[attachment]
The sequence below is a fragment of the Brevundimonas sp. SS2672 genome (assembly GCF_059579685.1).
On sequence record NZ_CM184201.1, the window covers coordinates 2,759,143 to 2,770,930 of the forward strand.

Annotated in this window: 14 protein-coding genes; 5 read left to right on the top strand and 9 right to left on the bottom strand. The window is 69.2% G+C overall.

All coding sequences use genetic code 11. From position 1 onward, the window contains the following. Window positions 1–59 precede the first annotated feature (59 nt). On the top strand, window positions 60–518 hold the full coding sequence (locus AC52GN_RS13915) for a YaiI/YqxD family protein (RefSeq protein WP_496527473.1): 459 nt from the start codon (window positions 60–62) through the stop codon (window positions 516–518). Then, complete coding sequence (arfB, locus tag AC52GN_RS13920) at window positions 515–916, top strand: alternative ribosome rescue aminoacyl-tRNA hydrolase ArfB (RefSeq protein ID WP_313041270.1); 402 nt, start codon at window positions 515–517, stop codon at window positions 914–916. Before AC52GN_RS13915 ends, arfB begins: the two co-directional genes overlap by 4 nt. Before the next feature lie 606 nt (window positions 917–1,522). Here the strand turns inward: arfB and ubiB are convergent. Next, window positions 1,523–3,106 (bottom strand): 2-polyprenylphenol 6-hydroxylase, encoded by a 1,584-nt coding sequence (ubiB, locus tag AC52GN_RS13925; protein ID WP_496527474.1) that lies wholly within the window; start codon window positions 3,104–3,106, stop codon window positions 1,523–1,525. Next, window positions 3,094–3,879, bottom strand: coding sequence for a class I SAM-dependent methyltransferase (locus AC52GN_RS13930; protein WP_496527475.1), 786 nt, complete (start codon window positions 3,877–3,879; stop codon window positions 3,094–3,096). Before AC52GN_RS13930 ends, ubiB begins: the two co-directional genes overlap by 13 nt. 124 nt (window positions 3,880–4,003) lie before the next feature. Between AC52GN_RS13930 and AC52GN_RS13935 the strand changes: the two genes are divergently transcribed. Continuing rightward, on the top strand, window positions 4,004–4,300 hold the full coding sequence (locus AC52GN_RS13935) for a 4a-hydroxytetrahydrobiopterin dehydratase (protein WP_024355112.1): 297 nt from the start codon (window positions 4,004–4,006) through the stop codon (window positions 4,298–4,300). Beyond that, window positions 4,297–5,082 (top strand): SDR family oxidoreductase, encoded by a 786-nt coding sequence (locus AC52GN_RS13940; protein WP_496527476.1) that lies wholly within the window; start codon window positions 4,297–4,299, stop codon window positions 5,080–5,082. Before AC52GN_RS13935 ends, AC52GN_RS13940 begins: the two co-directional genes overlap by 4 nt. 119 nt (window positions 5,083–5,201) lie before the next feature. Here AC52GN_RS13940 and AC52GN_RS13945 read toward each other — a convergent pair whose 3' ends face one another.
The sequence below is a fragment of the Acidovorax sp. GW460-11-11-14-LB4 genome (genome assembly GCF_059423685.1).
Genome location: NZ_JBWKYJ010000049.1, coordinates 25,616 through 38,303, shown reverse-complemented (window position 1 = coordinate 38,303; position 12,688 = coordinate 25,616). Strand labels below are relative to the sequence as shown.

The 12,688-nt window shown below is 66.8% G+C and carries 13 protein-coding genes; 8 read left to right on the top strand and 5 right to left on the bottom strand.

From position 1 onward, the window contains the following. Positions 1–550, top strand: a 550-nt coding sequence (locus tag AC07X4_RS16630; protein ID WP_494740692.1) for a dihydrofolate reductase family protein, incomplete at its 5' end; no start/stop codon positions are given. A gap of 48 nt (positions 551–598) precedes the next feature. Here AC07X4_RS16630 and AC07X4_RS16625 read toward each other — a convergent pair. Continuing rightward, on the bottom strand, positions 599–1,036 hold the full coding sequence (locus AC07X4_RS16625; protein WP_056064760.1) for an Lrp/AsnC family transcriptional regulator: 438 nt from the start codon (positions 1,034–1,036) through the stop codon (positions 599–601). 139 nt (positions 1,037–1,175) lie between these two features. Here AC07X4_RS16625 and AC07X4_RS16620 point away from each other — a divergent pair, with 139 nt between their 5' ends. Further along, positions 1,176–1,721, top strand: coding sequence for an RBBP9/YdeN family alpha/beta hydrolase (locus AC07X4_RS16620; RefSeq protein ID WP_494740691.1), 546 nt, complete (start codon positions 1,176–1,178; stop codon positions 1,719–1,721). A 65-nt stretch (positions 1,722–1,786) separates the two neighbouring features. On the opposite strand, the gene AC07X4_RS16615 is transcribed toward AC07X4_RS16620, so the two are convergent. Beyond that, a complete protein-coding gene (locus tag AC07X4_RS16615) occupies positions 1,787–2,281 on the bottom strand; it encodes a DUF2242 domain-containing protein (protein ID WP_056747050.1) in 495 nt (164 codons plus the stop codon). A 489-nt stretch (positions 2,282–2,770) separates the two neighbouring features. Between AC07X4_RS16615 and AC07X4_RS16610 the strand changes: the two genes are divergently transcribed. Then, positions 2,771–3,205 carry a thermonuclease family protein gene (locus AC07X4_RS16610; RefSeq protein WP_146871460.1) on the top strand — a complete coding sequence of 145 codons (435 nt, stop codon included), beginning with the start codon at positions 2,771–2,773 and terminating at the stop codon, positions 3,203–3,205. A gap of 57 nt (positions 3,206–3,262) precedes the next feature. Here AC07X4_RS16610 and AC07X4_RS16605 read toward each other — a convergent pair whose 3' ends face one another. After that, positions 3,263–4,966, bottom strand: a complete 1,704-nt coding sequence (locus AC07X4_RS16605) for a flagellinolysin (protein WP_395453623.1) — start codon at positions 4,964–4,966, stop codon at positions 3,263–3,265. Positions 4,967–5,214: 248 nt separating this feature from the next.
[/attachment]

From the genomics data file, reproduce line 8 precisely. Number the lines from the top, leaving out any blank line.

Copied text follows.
From position 1 onward, the window contains the following. Positions 1–550, top strand: a 550-nt coding sequence (locus tag AC07X4_RS16630; protein ID WP_494740692.1) for a dihydrofolate reductase family protein, incomplete at its 5' end; no start/stop codon positions are given. A gap of 48 nt (positions 551–598) precedes the next feature. Here AC07X4_RS16630 and AC07X4_RS16625 read toward each other — a convergent pair. Continuing rightward, on the bottom strand, positions 599–1,036 hold the full coding sequence (locus AC07X4_RS16625; protein WP_056064760.1) for an Lrp/AsnC family transcriptional regulator: 438 nt from the start codon (positions 1,034–1,036) through the stop codon (positions 599–601). 139 nt (positions 1,037–1,175) lie between these two features. Here AC07X4_RS16625 and AC07X4_RS16620 point away from each other — a divergent pair, with 139 nt between their 5' ends. Further along, positions 1,176–1,721, top strand: coding sequence for an RBBP9/YdeN family alpha/beta hydrolase (locus AC07X4_RS16620; RefSeq protein ID WP_494740691.1), 546 nt, complete (start codon positions 1,176–1,178; stop codon positions 1,719–1,721). A 65-nt stretch (positions 1,722–1,786) separates the two neighbouring features. On the opposite strand, the gene AC07X4_RS16615 is transcribed toward AC07X4_RS16620, so the two are convergent. Beyond that, a complete protein-coding gene (locus tag AC07X4_RS16615) occupies positions 1,787–2,281 on the bottom strand; it encodes a DUF2242 domain-containing protein (protein ID WP_056747050.1) in 495 nt (164 codons plus the stop codon). A 489-nt stretch (positions 2,282–2,770) separates the two neighbouring features. Between AC07X4_RS16615 and AC07X4_RS16610 the strand changes: the two genes are divergently transcribed. Then, positions 2,771–3,205 carry a thermonuclease family protein gene (locus AC07X4_RS16610; RefSeq protein WP_146871460.1) on the top strand — a complete coding sequence of 145 codons (435 nt, stop codon included), beginning with the start codon at positions 2,771–2,773 and terminating at the stop codon, positions 3,203–3,205. A gap of 57 nt (positions 3,206–3,262) precedes the next feature. Here AC07X4_RS16610 and AC07X4_RS16605 read toward each other — a convergent pair whose 3' ends face one another. After that, positions 3,263–4,966, bottom strand: a complete 1,704-nt coding sequence (locus AC07X4_RS16605) for a flagellinolysin (protein WP_395453623.1) — start codon at positions 4,964–4,966, stop codon at positions 3,263–3,265. Positions 4,967–5,214: 248 nt separating this feature from the next.